You know the rest of the story. In just about 200 years, we went from the harpsichord to the iPod; from the outhouse to the flushing indoor toilet; from a months-long journey across the Atlantic to an eight hour plane ride… it’s really amazing when you think about it.
There’s got to be an X factor; a je nai se quois; a secret sauce; a magic bullet … right? Exactly.
Hang on to that for second—we’ll come back. We’ve got to talk about Donald Trump.
My fears started to subside a little when I saw some of the people he was beginning to surround himself with, starting with Indiana Governor Mike Pence. They began to subside a little more when, shortly before the election, he released a very specific, very attractive contract with the American people—his promise of what he’d do in the first 100 days.
Against the odds, he won. And then all hell broke loose. Hollywood was apoplectic. Stars seethed and sobbed (literally) on social media. Supporters curled up in the fetal position. Some compared it to the voluntary election of Adolf Hitler. Parents began telling their children to fear their president-elect; teachers began telling their students that Donald Trump will send their LEGAL immigrant parents home. People talked about being scared to go to school. Riots took place in major cities across the country. Pro-Trump (or those thought to be) were beat up.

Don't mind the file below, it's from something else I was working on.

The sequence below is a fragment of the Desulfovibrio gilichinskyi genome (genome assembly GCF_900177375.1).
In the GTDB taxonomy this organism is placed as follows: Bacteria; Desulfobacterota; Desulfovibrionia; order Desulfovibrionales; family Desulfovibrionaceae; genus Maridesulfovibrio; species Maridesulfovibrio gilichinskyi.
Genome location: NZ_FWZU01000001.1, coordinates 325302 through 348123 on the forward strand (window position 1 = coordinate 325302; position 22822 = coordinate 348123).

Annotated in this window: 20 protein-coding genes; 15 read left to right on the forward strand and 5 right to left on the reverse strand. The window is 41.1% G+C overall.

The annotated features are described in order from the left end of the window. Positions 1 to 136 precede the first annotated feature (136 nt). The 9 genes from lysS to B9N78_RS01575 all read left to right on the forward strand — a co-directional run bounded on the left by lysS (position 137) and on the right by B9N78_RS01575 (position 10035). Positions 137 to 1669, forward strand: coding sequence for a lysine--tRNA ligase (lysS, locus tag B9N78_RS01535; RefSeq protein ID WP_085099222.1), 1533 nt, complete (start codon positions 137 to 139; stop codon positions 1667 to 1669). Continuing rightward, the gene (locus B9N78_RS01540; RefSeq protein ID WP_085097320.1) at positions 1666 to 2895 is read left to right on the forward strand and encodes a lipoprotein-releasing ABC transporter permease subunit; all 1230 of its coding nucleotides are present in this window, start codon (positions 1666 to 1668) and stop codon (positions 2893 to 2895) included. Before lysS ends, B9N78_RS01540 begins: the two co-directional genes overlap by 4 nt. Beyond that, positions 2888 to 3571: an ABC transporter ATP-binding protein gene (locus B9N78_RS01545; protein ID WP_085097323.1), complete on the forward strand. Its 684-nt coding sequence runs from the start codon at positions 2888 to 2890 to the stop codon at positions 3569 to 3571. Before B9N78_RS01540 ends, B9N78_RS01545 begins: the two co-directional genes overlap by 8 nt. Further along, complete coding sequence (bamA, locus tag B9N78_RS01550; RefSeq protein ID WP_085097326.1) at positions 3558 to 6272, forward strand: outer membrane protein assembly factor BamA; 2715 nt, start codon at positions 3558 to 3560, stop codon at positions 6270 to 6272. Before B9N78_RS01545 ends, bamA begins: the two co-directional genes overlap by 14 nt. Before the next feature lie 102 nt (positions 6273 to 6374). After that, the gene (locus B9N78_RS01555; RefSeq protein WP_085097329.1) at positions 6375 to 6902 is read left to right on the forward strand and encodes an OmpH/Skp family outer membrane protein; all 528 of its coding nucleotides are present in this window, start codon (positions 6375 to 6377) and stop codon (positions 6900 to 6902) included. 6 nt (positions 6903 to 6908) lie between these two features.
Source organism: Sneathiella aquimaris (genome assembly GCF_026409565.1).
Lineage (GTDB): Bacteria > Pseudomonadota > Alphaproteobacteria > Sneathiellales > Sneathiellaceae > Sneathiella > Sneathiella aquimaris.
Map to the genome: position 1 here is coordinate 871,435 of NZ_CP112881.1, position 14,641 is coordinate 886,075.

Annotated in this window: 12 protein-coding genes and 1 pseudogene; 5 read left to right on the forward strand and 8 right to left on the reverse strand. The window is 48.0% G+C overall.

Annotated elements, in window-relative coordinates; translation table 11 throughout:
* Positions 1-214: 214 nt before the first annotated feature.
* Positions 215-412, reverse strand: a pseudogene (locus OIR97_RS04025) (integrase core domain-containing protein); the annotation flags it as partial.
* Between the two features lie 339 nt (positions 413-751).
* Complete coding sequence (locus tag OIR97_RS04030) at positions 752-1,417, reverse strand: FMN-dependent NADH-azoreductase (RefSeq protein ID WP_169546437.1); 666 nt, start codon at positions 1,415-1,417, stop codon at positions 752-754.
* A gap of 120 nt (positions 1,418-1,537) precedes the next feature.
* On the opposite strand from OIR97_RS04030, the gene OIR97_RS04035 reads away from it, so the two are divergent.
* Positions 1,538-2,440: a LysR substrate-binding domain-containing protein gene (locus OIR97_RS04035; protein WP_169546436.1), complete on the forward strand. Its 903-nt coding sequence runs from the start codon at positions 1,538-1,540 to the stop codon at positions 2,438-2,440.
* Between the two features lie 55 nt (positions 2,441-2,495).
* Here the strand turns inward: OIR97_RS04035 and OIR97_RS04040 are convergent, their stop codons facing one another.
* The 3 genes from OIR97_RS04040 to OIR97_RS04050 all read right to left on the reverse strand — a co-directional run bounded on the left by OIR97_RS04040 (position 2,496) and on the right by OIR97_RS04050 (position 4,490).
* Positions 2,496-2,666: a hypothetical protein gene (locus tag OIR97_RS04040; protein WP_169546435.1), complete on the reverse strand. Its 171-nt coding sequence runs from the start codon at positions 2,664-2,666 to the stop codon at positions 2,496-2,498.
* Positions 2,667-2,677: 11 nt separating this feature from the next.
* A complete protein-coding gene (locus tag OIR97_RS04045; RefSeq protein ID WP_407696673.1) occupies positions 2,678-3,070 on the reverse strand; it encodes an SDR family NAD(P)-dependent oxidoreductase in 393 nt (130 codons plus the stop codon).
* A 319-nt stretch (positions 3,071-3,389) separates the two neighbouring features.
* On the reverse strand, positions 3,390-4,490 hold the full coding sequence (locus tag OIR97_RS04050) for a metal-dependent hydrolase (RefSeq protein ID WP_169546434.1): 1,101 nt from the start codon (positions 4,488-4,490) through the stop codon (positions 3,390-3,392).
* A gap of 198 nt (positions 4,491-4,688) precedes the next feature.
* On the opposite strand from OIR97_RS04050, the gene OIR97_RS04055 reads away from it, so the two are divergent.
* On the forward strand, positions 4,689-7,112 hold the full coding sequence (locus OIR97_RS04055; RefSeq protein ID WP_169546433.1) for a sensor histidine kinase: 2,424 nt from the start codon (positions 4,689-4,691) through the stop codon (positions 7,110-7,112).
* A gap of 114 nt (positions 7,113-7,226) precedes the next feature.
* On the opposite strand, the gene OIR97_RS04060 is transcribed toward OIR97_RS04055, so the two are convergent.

(Side-note: I remember my mom talking about how bat-crap crazy the sixties were and how awful it was to live through them, and I always wondered what that must have been like. Apparently I’m getting my chance.)
To all of these people, “Make America Great Again” is a call to return to the dark days of Jim Crow; to slavery and racial inequality; to chemical castration of homosexual men … or something.
(For the record, that last one’s based on the wildly inaccurate—and easily disproven—claim that Mike Pence is a violent, raving homophobic who supports “electric shock therapy” for gay people.)